SVV deviations were not significantly different between the groups. Moreover, the SVV obtained after prolonged exposure to optokinetic stimulation was not significantly different from the SVV obtained after exposure to the stationary pattern for both groups. No significant interaction between group and session was observed.

3.2 Postural sway

3.2.1 Baseline.

Baseline postural sway in the still and moving sessions did not differ, therefore Fig 2 shows the SPL and SDML averaged over the still and moving sessions. Patients exhibited a significantly larger SPL and SDML than controls irrespective of the measurement type, F(1,15) = 15.30, p = .001, ηp2 = .51 and F(1,15) = 17.72, p = .001, ηp2 = .54, respectively. The SPL and SDML also differed significantly between the three measurements types, F(1.42,21.24) = 16.37, p < .0001, ηp2 = .52 and F(2,30) = 11.81, p < .0001, ηp2 = .44, respectively. Difference contrasts revealed that, as anticipated, the SPL and SDML were significantly larger whilst exposure to rotation (optokinetic) compared to the eyes closed and eyes open measurements (p = .002 and p = .001, respectively). Moreover, the SPL and SDML were also more elevated in the eyes closed measurement compared to the eyes open measurement (p < .0001 and p = .011, respectively). Most interestingly was the significant interaction between group and measurement type, F(2,30) = 3.99, p = .029, ηp2 = .21 and F(2,30) = 5.68, p = .008, ηp2 = .28 for the SPL and SDML, respectively. Difference contrasts combined with ANOVAs separate for each group unveiled that the SPL and SDML in VVM patients were significantly more affected by closing the eyes than healthy controls (Tables 2 and 3). However the optokinetic stimulus caused a significant increase of the SPL and SDML compared to the eyes open measurement in both groups (Tables 2 and 3).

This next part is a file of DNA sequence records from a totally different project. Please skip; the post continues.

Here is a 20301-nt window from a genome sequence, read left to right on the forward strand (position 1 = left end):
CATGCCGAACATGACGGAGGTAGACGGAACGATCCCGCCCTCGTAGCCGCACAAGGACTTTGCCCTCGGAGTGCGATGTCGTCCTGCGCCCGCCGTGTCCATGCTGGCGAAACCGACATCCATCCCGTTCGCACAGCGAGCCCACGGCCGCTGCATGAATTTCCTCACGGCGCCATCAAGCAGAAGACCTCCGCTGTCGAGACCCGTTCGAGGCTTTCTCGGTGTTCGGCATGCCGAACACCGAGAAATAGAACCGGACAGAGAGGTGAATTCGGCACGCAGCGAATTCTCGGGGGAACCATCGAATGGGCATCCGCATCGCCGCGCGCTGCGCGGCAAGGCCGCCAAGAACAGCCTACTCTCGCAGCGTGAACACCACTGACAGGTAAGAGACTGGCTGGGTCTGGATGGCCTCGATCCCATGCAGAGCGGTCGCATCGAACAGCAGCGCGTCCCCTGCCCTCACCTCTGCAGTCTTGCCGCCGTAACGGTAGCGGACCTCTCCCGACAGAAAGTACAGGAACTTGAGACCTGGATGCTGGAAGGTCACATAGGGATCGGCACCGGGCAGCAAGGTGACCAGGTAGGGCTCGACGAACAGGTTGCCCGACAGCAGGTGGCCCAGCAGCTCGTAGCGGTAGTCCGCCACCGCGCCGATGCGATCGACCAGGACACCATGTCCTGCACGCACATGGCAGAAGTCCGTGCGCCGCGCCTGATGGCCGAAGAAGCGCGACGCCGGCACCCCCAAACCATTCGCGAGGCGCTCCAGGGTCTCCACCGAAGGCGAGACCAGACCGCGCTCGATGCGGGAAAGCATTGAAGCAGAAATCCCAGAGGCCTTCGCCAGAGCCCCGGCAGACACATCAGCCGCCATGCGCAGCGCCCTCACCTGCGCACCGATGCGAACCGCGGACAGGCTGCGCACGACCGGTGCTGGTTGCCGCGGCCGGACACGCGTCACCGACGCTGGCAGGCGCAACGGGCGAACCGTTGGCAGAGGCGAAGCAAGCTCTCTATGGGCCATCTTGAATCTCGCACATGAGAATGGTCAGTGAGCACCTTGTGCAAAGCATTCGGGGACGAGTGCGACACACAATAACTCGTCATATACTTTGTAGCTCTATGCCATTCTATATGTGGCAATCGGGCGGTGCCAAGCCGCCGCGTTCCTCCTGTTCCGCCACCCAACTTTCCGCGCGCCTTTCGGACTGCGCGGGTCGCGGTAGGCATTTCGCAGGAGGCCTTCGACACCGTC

Fig 2.

a. The sway path length (SPL) in mm (±SEM) and b. Standard deviation in mediolateral direction (SDML) in mm (±SEM) for both groups and all measurement types. VVM patients always exhibited a higher SPL and SDML than healthy controls. VVM patients were significantly more affected by visual deprivation (i.e. eyes closed versus eyes open) than healthy controls. Significant differences at p < .05, p < .01 and p < .0001 are indicated with *, **, and ***, respectively. EC: eyes closed; EO: eyes open; OK: optokinetic.

Table 2. Difference contrasts for the interaction between group and measurement type separated for each group for SPL.

Table 3. Difference contrasts for the interaction between group and measurement type separated for each group for SDML.

3.2.2 Exposure.

Fig 3 depicts the SPL and SDML for both groups and sessions obtained before exposure, directly after exposure and at the end of the session. Both the SPL and SDML were significantly larger for the VVM patients compared to the healthy controls, F(1,15) = 12.41, p = .003, ηp2 = .45 and F(1,15) = 14.87, p = .002, ηp2 = .50, respectively. Based on the hypotheses a significant interaction was expected between group and measurement, however the large main effect of group may have impeded this interaction. Only for the SPL a main effect of session was found, i.e. the SPL in the moving session was higher compared to the still session, F(1,15) = 5.61, p = .032, ηp2 = .27. The SPL, as well as the SDML were affected by the interaction of the measurement moments with the sessions, but was only significant for the SDML, F(2,30) = 2.95, p = .068, ηp2 = .16 and F(2,30) = 7.20, p = .003, ηp2 = .32. Difference contrasts revealed that the SPL and SDML were significantly elevated directly after exposure (post-1) in the moving session, but not in the still session, F(1,15) = 8.04, p = .013, ηp2 = .35 and F(1,15) = 13.08, p = .003, ηp2 = .47.

Fig 3.

a. The sway path length (SPL) in mm (±SEM) and b. Standard deviation in mediolateral direction (SDML) in mm (±SEM) for both groups and sessions. VVM patients always exhibited a higher SPL and SDML than healthy controls. Both VVM patients and controls had a higher SPL and SDML due to exposure to optokinetic stimulation compared to eyes open. Significant differences at p < .05 are indicated with *.